Immediatly after this scene, I can trigger another sensor which turns on a light. So the first scene is not running an action on the vera and the second does. What I observe is that while the first scene is always instantaneous. And the second also is if the first one is not running, when one runs within a second of the other, I am getting a delay. The first scene takes 3-4s to complete because I implemented a luup call delay to call a function to turn off the TTS flag after some time and well, the TTS announcement itself takes time. I have never seen the second scene (turn the light on) complete before the TTS is completed.

#4

So the first is a local openLuup scene, and the second through a bridged Vera?

#5

First is triggered by vera but execution is local. Second is triggered by the vera and executed through the vera by openluup.

#6

I guess I still don’t fully understand.

Your triggering is done with your variable watch Vera code sending a request to set a variable (or run a scene) on openLuup?

The second scene is triggered likewise, but results in running a scene on Vera? How? (for that matter, why?)

It’s rather hard to diagnose without the details.

Is your VeraBridge using asynchronous polling? When this is enabled, an asynchronous request is also used to initiate remote requests. However, bridged scenes are, by default, done synchronously. You could explicitly change this in the local (openLuup) scene Lua.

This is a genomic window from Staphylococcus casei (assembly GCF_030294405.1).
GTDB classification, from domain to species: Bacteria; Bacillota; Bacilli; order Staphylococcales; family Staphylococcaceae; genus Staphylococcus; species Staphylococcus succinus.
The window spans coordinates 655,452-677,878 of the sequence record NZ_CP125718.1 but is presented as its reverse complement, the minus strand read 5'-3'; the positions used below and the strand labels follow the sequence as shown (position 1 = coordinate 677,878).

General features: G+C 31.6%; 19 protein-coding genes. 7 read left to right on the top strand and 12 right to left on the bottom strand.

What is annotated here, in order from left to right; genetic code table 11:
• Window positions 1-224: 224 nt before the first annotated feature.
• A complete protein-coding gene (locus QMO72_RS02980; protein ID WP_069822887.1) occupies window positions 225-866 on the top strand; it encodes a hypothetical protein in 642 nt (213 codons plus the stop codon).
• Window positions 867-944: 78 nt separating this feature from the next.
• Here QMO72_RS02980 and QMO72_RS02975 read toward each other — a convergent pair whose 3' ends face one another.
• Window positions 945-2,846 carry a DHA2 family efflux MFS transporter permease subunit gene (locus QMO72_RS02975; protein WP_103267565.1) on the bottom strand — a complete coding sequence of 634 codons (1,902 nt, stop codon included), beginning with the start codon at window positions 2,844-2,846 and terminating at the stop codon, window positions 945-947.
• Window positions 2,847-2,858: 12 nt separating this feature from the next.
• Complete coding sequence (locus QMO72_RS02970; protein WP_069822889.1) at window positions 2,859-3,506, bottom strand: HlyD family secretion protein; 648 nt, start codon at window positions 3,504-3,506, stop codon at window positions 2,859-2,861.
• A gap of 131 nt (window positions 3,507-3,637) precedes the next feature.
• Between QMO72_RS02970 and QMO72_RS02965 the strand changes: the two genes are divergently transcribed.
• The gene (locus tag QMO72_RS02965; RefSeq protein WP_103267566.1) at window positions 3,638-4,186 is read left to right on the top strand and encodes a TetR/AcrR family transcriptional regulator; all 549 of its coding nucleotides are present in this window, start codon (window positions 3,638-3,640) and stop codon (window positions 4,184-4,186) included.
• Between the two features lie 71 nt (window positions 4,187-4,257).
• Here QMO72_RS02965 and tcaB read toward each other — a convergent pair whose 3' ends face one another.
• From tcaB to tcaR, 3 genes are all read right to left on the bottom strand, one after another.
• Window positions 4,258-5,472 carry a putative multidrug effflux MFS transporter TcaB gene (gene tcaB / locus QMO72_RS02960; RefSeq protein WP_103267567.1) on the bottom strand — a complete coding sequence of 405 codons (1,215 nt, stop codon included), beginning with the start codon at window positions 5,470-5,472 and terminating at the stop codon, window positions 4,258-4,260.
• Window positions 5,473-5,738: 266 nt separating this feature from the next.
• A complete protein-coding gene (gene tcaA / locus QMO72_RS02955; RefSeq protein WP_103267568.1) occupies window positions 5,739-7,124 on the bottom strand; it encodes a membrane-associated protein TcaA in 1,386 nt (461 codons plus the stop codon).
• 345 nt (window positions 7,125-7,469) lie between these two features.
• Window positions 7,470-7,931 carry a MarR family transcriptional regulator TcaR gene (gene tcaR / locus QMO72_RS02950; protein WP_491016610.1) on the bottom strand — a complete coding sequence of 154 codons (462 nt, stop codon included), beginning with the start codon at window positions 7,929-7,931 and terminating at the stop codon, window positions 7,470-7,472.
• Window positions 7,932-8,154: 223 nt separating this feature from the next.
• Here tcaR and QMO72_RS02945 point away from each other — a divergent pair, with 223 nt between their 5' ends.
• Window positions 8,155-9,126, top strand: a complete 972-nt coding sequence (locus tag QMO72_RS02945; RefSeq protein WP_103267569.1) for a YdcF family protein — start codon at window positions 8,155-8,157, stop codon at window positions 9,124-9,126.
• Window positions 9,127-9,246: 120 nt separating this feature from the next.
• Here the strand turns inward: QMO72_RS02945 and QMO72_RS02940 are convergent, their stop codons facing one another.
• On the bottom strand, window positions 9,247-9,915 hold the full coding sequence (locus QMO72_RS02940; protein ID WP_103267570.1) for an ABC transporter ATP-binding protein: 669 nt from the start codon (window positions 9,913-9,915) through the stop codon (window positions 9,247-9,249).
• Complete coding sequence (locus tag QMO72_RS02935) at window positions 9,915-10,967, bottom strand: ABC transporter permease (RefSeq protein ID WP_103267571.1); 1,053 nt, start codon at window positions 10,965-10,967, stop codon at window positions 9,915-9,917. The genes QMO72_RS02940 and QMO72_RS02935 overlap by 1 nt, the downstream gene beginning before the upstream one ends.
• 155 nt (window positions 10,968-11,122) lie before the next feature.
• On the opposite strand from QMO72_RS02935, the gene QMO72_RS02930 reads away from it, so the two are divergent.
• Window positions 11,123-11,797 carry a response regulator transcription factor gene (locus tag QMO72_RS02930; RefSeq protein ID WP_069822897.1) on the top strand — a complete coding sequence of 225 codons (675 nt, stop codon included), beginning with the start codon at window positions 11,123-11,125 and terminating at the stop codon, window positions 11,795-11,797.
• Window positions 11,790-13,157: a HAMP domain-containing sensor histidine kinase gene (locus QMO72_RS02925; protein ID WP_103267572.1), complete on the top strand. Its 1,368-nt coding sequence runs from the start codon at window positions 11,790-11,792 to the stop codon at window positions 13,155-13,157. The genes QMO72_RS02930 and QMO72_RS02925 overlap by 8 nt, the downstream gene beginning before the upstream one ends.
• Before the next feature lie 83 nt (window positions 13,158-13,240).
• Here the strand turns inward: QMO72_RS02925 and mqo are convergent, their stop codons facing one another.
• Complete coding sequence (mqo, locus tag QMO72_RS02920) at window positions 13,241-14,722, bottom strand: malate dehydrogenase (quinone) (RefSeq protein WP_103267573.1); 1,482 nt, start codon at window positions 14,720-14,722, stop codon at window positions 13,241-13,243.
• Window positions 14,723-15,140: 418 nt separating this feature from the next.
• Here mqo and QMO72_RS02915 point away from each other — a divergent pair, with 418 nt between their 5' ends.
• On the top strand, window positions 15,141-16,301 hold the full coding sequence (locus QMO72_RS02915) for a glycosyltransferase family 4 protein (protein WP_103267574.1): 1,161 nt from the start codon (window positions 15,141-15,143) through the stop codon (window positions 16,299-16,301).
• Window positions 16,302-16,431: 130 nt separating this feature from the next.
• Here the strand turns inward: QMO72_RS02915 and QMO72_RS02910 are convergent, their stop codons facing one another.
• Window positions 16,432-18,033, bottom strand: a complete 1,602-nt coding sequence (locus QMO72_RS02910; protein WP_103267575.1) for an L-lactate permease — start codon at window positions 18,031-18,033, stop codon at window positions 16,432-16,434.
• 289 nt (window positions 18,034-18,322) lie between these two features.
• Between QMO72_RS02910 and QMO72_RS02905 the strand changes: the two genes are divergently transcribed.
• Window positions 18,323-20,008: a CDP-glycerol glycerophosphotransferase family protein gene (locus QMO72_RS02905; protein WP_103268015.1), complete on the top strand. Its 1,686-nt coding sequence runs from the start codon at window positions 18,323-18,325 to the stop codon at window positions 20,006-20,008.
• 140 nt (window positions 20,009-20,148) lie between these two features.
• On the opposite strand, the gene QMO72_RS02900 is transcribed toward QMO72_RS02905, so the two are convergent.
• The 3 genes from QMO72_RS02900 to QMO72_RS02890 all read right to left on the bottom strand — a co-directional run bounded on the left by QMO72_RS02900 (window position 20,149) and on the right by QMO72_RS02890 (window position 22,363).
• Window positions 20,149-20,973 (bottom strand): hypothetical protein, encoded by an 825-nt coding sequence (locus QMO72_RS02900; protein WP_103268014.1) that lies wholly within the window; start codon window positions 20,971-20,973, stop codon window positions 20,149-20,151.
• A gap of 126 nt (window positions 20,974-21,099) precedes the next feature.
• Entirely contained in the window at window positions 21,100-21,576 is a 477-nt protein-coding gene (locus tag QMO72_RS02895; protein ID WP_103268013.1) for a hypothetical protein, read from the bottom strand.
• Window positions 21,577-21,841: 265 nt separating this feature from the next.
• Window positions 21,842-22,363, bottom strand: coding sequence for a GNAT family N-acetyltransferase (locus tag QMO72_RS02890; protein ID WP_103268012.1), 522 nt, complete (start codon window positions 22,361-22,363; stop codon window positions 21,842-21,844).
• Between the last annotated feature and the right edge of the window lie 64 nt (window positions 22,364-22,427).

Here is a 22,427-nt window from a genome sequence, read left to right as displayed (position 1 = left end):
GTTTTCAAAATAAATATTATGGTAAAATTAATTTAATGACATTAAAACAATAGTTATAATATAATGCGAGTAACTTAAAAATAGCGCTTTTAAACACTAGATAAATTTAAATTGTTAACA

#7

No scenes are on the vera. They are all on openluup. What I meant is that the actions are vera (asynchronous verabridge) actions. Sorry for not being clear. Basically while the first openluup scene is being run. And includes a luup call delay. The second openluup scene does not execute.

#8

OK, clearer now.

Can I see the scene JSON for both scenes?

The easiest way to do this is from the Lua Test window…

print (luup.scenes[scene_no])

Thanks.

#9

I will PM you later today. Thanks!

#10

Try the latest openLuup development version (19.5.12)

It has a rather subtle change, and I wonder if this will address your issue…?

Whilst scenes triggered by timers, etc., run quite independently of one another, the action call to HomeAutomationGateway waited for the first action group of the scene to complete (delayed actions still ran asynchronously.)

There are other things in your scene Lua which could be investigated, but give this a go for a start.

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#11

Will do! Thanks for the quick turnaround. I will let you know how it works out.

#12

Looks like it didn’t help. I tested it a little: